When doing home renovations, do you know you may need a permit and who decides when one is required? You must have heard of Federal, Provincial, and Municipal governments. These are basically an outline of the level governing bodies. Federal government controls national matter, provincial government control province rules, and municipal government control things around the city/township/district/land. Usually, rules are created at the national level, then adopted by the provincial government with slight alteration to fit the provincial characteristic. Some municipal government will alter it further to suit their needs. For the municipality that did not create their own version, we revert back to the provincial rules. We call this the “Authority having jurisdiction”.
I don’t know if you have heard conversation that goes like this. A guy gets asked where he’s from and answers “Vancouver”, then his friend said “I thought you are from Burnaby?”. The guy responded “Yeah, Burnaby, Vancouver”. Okay, there’s no such nonsense when you deal with government. I understand there’s something called “Metro Vancouver”, but each city within this big umbrella still have their own city hall, mayor, council and by-laws. Some city boundaries are very clear, like West of Boundary Rd. is Vancouver, East of Boundary Rd. is Burnaby. Some boundaries are more vague like Granville Island, which is partially BC, partially Vancouver. You need to first understand where you are, to see which set of rules to follow.
The municipal permitting system is based on the by-laws. There are sections in all by-laws that tells you when a permit is required or exempt. For a general understanding purposes, here are a few by-law that every project deals with. We have Building By-Law (Building Code in most cities), Zoning By-Law, Parking By-Law, Heritage By-Law, Tree By-Law, etc. They are all written in partial legal languages that requires interpretation. It is very hard for inexperienced property owners to understand. Since we need to provide drawings to apply for permit, my suggestion is to engage a design professional before contractors.
Contractors often tell homeowner that no permit is required. My advice is to always take this type of comment with a grain of salt. Not that every contractor are out there to cheat but, familiarizing with by-laws is simply not part of their scope. When dealing with complicated matters like renovation, you have to learn to ask the right question to the right person. My suggestion is to engage a design professional, even if your project does not require a permit. Because even though most municipality has the service of answering questions, you have to be speaking the same language with the same terminology in order to get an accurate answer. Also, when dealing with the city, words means nothing unless you put something down on paper. A well drafted set of construction drawings can give you the most accuracy.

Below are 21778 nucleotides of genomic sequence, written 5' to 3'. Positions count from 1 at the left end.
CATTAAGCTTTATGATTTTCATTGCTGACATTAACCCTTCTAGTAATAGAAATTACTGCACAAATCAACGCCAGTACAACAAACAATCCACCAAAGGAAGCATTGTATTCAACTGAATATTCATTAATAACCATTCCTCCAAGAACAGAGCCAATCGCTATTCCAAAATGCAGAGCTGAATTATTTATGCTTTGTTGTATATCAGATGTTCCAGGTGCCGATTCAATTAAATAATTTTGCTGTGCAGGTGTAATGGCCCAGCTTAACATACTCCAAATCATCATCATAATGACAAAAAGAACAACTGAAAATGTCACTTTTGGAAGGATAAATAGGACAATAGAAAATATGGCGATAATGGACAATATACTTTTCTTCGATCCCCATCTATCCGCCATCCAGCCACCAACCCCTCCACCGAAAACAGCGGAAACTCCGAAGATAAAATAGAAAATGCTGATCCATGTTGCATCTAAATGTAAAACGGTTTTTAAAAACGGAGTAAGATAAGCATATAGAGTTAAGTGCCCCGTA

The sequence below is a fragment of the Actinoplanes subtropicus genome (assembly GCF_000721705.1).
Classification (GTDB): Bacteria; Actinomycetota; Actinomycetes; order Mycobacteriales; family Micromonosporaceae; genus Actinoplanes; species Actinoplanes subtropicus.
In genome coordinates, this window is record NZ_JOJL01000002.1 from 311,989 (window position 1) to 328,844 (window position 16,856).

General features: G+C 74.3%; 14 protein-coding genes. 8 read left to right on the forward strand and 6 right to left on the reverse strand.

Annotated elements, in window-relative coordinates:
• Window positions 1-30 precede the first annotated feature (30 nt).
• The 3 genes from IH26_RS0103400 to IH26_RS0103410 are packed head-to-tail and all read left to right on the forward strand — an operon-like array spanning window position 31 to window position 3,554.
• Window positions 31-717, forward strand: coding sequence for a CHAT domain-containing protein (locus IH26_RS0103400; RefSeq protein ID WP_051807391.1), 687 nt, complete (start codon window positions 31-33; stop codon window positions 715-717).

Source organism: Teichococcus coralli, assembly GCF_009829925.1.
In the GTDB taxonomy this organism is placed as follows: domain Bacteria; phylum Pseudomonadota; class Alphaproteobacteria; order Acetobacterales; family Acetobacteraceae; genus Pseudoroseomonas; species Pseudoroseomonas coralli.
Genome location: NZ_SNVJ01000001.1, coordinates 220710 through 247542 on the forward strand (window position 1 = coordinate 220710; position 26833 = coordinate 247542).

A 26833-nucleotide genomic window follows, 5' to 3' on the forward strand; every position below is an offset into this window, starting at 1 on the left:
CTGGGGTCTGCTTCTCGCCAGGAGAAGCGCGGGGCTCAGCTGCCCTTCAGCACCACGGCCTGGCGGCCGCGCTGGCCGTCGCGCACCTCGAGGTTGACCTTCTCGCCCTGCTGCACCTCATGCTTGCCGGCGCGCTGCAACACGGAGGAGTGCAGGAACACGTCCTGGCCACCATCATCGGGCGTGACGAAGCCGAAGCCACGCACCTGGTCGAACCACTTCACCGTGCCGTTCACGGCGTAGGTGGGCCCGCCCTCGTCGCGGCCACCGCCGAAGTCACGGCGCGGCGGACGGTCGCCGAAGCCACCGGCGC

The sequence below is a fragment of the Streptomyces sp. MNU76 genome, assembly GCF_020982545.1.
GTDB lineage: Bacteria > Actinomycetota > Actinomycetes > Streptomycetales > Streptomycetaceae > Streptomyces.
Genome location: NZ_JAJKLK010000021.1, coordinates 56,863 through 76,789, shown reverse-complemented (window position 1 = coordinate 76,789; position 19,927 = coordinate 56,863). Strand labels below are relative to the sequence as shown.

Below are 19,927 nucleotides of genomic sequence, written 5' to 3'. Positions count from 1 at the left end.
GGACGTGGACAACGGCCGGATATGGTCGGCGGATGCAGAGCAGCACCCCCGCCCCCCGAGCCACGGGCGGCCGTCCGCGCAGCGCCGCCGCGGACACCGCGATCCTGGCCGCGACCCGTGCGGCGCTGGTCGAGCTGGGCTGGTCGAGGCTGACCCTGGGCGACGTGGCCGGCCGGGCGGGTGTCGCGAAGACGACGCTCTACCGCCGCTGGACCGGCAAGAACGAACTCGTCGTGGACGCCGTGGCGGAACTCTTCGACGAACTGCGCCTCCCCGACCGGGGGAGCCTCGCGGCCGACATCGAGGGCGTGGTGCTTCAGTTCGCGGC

We have prepared a general list of items for you to see if permit is required or not. This list is prepared based on our experience and should not be considered as legal or professional advice; please consult a professional before going ahead with any home renovations.
- Changing Tub to Shower, Shower to Tub (Depends)
- Replace Sink in the same location (No)
- Replace sink to a different location (Yes)
- Replace sink in the same location but making it at different height (Yes)
- Changing light bulb (No)
- Changing the lighting fixture (Yes)
- All gas related modification (Yes)
- Putting a nail in the wall to hang pictures (No)
- Lowering the floor (Yes)
- Add stair (Yes)
- Deck repair (Depends)
- Building a wall (Yes)
- Building a 4′ high wall (Yes)
- Re-Drywall (Yes)
- Change Structural Beam (Yes)
- Change floor finishes (No)
- Painting the room (No)
- New Deck (Yes)
- Pave a part of lawn (Depends)
- Repair a portion of exterior walls (Depends)
- Re-Cladding (Yes)
- Change roof shingle to shingle (No)
- Change roof shingle to concrete tiles (Yes)
- Put a 10×10 Costco shed on your property (Depends)
- Prune my tree (No)
- Prune my tree to the point that the tree may die (Yes)
- Relocate a tree (Yes)
- Park a trailer in my parking lot for a year (Yes)
- Put construction garbage bin on my site (Yes)